What happens to bills the Michigan Legislature doesn't pass?
Bills may die, but the ideas often come back, sometimes with a few changes.
The Michigan Legislature typically introduces between 3,000 and 4,000 bills in each two-year session. Sessions begin in January of odd numbered years, following the November general election in even numbered years when new representatives are elected. All 110 Michigan representatives are up for election every two years, while the 38 senators have four-year terms. Senators are elected the same year as the governor and serve concurrent four-year terms. Michigan’s term limits law restricts representatives to three two-year terms, and senators to two four-year terms.
The 2015-2016 legislative session saw the introduction of more than 4,000 bills and resolutions. Resolutions often recognize the contributions of individuals or encourage the U.S. Congress to take certain actions, but do not have the force of law.
Of those nearly 4,000 bills introduced, 832 became Public Acts during the 2015-2016 session. This means they passed both houses, and were signed into law by the governor.
So, what about the other 3,000 or so bills that were introduced? Some never even received much attention in committee. Others passed committees and stalled on the floor of either the House or Senate. Still others were passed by one house, and never voted on or were rejected by the other house.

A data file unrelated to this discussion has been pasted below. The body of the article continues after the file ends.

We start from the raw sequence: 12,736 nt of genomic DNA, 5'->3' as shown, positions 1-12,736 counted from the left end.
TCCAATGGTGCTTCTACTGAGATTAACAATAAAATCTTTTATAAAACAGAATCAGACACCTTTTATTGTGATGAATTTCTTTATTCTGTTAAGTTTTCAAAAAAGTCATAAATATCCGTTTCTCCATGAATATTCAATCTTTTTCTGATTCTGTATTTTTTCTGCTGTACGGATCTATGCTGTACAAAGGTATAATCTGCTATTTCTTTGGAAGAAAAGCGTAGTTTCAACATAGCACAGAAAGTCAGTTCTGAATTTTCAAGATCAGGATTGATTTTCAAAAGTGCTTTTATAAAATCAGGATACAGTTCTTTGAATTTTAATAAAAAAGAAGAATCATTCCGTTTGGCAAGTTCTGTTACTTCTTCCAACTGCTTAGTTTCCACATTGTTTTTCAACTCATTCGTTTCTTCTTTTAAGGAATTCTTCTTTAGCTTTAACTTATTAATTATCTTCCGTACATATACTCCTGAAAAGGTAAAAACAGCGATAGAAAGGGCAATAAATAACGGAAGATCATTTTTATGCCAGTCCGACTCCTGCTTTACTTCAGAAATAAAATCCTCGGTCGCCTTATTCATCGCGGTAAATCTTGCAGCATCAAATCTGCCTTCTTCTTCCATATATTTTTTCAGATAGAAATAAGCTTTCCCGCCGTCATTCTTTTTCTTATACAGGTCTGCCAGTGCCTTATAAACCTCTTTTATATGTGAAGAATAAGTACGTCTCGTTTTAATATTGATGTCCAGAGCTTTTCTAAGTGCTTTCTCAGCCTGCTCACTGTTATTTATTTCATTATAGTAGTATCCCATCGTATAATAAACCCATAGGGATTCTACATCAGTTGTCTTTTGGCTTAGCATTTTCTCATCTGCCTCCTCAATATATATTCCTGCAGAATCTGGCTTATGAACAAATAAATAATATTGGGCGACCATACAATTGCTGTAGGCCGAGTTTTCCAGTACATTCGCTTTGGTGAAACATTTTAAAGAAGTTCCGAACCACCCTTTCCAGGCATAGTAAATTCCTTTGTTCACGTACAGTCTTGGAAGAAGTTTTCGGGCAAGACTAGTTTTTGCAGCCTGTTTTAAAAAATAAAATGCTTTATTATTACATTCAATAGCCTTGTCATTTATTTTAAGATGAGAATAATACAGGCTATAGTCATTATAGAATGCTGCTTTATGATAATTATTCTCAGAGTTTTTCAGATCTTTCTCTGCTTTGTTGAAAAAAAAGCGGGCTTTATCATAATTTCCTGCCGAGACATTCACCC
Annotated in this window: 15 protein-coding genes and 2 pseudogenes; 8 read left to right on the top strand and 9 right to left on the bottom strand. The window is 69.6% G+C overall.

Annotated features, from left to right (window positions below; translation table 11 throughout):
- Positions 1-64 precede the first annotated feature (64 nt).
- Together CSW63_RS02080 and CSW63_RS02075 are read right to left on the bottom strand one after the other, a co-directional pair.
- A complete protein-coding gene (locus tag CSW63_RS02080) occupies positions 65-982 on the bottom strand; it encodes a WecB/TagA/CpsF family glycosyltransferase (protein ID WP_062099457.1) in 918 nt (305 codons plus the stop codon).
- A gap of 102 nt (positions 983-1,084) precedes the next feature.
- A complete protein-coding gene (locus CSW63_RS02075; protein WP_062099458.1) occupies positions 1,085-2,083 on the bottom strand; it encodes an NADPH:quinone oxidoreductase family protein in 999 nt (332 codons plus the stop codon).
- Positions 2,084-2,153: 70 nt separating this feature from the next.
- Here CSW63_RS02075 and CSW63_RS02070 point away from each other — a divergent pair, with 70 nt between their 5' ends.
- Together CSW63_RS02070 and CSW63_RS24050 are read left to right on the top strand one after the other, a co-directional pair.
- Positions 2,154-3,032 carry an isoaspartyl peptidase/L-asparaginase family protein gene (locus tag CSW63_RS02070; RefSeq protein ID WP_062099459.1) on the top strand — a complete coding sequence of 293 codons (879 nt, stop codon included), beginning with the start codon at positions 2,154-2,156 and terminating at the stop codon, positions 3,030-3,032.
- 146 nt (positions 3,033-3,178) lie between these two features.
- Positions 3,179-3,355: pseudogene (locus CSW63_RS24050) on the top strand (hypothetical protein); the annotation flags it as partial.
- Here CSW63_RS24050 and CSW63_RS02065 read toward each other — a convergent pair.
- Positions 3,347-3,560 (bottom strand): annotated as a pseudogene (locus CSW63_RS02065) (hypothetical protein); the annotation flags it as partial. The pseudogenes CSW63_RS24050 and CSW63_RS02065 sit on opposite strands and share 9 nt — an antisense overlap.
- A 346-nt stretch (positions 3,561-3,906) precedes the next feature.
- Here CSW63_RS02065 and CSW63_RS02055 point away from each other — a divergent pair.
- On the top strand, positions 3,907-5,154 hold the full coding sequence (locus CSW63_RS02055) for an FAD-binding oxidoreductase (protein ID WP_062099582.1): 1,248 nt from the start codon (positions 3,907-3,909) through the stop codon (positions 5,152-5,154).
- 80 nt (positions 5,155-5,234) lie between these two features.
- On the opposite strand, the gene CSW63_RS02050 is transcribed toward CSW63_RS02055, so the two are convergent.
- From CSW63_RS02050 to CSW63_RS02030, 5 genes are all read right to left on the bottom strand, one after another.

A few, like HB 4182, passed the House, passed the Senate with amendments and then the amended version was never passed by the House. This could have been due to political considerations, House members not liking the amended bill, or may have simply been victim of too many other bills which were deemed to be higher priorities.
HB 4182 of the 2015-2016 session was an amendment to the Michigan Open Meetings Act which dealt with requiring local elected officials to be present to vote, with a few specific exceptions. Many people feel that voting over the phone from a distant location exhibits a lack of true government transparency.
The idea expressed in HB 4182 did not go away. It was introduced in the new 2017-2018 legislature as HB 4184 by Rep. Lana Theis, a Republican whose district is in the Brighton area, and co-sponsored by Reps. Marino and Cox, both Republicans, and Rep. Moss, a Democrat.
HB 4184 is very similar to the old HB 4182 with two primary differences. It allows the local government body to vote to require all members to be present to vote with no exceptions, thereby being more open that the state law requires. The old bill applied only to those government officials that are elected, while the new bill clarifies that it also includes those that have been appointed to fill a vacancy in an elected position.
The new bill, HB 4184, has passed the House and been sent to the Senate Committee on Elections and Government Reform.
Since other Michigan State University Extension colleagues and I teach workshops on the Open Meetings Act, I’ll be watching to see what happens with HB 4184, and you’ll see another article about what is contained in the final version when, and if, it passes.
Michigan State University Extension provides, through the Government and Public Policy Team and the Center for Local Government Finance and Policy, educational programs for local government officials and citizens regarding the Michigan Open Meetings Act and many other aspects of local government operations. Please contact us at the Center at 517-355-2160 or on the web at thrivelocal.msue.msu.edu for more information.